Stress-induced changes in the expression of the clock protein PERIOD1 in the rat limbic forebrain and hypothalamus: role of stress type, time of day, and predictability.

Al-Safadi S, Al-Safadi A, Branchaud M, Rutherford S, Dayanandan A, Robinson B, Amir S - PLoS ONE (2014)

The effect of acute IL-1β (5 µg/kg) treatment on PER1 and FOS expression.Means ± SEM of immunoreactive (IR) cells are shown, n = 4 per group; * significant difference from corresponding control group, p<0.05.
© Copyright Policy
Related In: Results  -  Collection

License
Show All Figures
getmorefigures.php?uid=PMC4206498&req=5

pone-0111166-g005: The effect of acute IL-1β (5 µg/kg) treatment on PER1 and FOS expression.Means ± SEM of immunoreactive (IR) cells are shown, n = 4 per group; * significant difference from corresponding control group, p<0.05.
Mentions: IL-1β: Plasma CORT levels were significantly elevated 1 h following exposure to IL-1β (main effect of stress: F1,18 = 100.77, p<0.0001; Fig. 1C) and returned to control levels by ZT8 (main effect of time: F2,18 = 53.14, p<0.0001). Fig. 5 shows the effects of IL-1β on PER1 and FOS levels, with corresponding statistical analyses in Table 3. IL-1β had no effect on PER1 and FOS levels in the SCN (Fig. 5A). Furthermore, as with restraint and FS stress, acute treatment with IL-1β significantly elevated PER1 and FOS in the PVN, DMH and Pi (Figs. 5B–D). In contrast to processive stressors, however, acute exposure to IL-1β also significantly increased the expression of PER1 and FOS in the BNSTov and CEAl (Figs. 5E, F).

Bottom Line: The effect of stress on PER1 and FOS was modulated by time of day and, in the case of daily restraint, by predictability.Furthermore, the results show that the mechanisms that control PER1 and FOS expression in CEAl and BNSTov are uniquely sensitive to differences in the type of stressor.Finally, the finding that the effect of stress on PER1 parallels its effect on FOS supports the idea that Per1 functions as an immediate-early gene.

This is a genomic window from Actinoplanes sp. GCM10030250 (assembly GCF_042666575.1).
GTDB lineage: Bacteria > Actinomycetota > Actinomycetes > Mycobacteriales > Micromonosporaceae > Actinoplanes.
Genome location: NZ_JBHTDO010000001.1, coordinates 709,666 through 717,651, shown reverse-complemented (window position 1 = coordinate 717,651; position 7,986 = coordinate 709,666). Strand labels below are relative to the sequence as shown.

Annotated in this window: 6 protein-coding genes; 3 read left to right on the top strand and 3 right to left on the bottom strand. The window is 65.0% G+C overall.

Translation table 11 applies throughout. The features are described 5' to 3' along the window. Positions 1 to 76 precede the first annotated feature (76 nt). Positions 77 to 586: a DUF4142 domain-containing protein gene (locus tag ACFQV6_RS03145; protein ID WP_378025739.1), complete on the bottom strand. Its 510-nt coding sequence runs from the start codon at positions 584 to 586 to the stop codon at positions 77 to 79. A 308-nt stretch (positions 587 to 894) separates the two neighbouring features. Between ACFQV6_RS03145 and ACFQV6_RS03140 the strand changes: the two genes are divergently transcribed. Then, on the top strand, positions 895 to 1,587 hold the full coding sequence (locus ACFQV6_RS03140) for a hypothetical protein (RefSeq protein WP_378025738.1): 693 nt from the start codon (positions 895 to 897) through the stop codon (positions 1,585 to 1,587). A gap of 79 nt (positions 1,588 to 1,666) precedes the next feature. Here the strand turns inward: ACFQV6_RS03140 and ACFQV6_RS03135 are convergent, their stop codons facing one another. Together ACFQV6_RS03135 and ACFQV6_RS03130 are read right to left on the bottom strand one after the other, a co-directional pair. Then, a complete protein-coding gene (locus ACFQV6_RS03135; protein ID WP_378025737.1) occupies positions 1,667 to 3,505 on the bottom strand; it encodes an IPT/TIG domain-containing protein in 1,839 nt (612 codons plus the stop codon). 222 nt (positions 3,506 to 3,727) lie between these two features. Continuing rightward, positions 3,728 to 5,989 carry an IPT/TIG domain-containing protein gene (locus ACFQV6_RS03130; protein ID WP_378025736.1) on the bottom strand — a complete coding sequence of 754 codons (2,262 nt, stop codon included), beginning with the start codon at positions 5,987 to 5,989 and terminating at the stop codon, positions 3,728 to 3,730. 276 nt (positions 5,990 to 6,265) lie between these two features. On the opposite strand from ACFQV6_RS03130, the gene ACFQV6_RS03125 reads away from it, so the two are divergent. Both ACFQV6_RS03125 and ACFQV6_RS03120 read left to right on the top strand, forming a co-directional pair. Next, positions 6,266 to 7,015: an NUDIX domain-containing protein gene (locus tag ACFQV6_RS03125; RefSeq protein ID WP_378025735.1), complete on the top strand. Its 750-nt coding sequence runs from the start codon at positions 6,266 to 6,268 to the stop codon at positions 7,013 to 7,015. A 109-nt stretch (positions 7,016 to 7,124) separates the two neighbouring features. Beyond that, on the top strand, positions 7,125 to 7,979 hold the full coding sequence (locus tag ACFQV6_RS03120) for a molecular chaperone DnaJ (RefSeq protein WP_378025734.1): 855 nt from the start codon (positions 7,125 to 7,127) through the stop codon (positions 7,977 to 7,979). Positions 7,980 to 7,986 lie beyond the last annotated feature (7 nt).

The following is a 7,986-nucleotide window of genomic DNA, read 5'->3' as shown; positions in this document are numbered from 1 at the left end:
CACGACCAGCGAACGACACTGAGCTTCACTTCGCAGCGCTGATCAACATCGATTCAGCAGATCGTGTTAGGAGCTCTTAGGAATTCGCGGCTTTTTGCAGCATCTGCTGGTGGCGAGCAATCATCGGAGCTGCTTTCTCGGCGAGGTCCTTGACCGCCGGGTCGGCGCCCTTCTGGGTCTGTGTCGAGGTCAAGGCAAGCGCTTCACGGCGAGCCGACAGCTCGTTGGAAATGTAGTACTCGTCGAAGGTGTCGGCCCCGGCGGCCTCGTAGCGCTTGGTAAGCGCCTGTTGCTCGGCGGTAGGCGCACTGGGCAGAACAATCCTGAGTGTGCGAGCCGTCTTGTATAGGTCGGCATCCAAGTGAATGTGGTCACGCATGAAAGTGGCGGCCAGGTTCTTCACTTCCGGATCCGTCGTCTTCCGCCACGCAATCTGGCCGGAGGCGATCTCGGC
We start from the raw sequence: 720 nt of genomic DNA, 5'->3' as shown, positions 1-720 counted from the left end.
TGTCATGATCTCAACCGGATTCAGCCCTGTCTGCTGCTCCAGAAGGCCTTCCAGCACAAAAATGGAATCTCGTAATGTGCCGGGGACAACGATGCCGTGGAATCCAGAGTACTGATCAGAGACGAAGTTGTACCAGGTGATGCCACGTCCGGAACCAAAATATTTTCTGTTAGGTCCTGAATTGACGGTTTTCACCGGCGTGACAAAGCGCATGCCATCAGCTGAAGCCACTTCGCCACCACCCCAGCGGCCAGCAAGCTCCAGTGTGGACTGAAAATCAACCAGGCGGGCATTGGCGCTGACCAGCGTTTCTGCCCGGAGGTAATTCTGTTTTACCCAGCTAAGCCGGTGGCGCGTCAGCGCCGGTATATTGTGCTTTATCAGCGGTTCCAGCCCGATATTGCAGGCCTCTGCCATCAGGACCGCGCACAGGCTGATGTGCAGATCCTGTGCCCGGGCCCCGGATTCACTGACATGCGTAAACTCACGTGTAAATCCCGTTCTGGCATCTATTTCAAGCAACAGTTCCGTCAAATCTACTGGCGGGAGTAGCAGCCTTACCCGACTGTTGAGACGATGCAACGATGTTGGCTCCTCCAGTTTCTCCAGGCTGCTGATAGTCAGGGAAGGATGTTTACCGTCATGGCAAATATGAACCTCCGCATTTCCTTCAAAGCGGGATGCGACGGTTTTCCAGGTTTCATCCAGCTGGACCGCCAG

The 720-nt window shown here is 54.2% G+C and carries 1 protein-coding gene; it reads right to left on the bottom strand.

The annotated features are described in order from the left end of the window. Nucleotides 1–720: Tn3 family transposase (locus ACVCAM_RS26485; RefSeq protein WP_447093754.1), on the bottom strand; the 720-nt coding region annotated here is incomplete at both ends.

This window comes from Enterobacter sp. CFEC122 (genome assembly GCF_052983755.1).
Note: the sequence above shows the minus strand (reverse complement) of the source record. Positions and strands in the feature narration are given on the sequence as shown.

View Article: PubMed Central - PubMed

Affiliation: Department of Biology, Concordia University, Montréal, Quebéc, Canada; Department of Psychology, Center for Studies in Behavioral Neurobiology, Concordia University, Montréal, Quebéc, Canada.

ABSTRACT
Stressful events can disrupt circadian rhythms in mammals but mechanisms underlying this disruption remain largely unknown. One hypothesis is that stress alters circadian protein expression in the forebrain, leading to functional dysregulation of the brain circadian network and consequent disruption of circadian physiological and behavioral rhythms. Here we characterized the effects of several different stressors on the expression of the core clock protein, PER1 and the activity marker, FOS in select forebrain and hypothalamic nuclei in rats. We found that acute exposure to processive stressors, restraint and forced swim, elevated PER1 and FOS expression in the paraventricular and dorsomedial hypothalamic nuclei and piriform cortex but suppressed PER1 and FOS levels exclusively in the central nucleus of the amygdala (CEAl) and oval nucleus of the bed nucleus of the stria terminalis (BNSTov). Conversely, systemic stressors, interleukin-1β and 2-Deoxy-D-glucose, increased PER1 and FOS levels in all regions studied, including the CEAl and BNSTov. PER1 levels in the suprachiasmatic nucleus (SCN), the master pacemaker, were unaffected by any of the stress manipulations. The effect of stress on PER1 and FOS was modulated by time of day and, in the case of daily restraint, by predictability. These results demonstrate that the expression of PER1 in the forebrain is modulated by stress, consistent with the hypothesis that PER1 serves as a link between stress and the brain circadian network. Furthermore, the results show that the mechanisms that control PER1 and FOS expression in CEAl and BNSTov are uniquely sensitive to differences in the type of stressor. Finally, the finding that the effect of stress on PER1 parallels its effect on FOS supports the idea that Per1 functions as an immediate-early gene. Our observations point to a novel role for PER1 as a key player in the interface between stress and circadian rhythms.

Show MeSH
Related in: MedlinePlus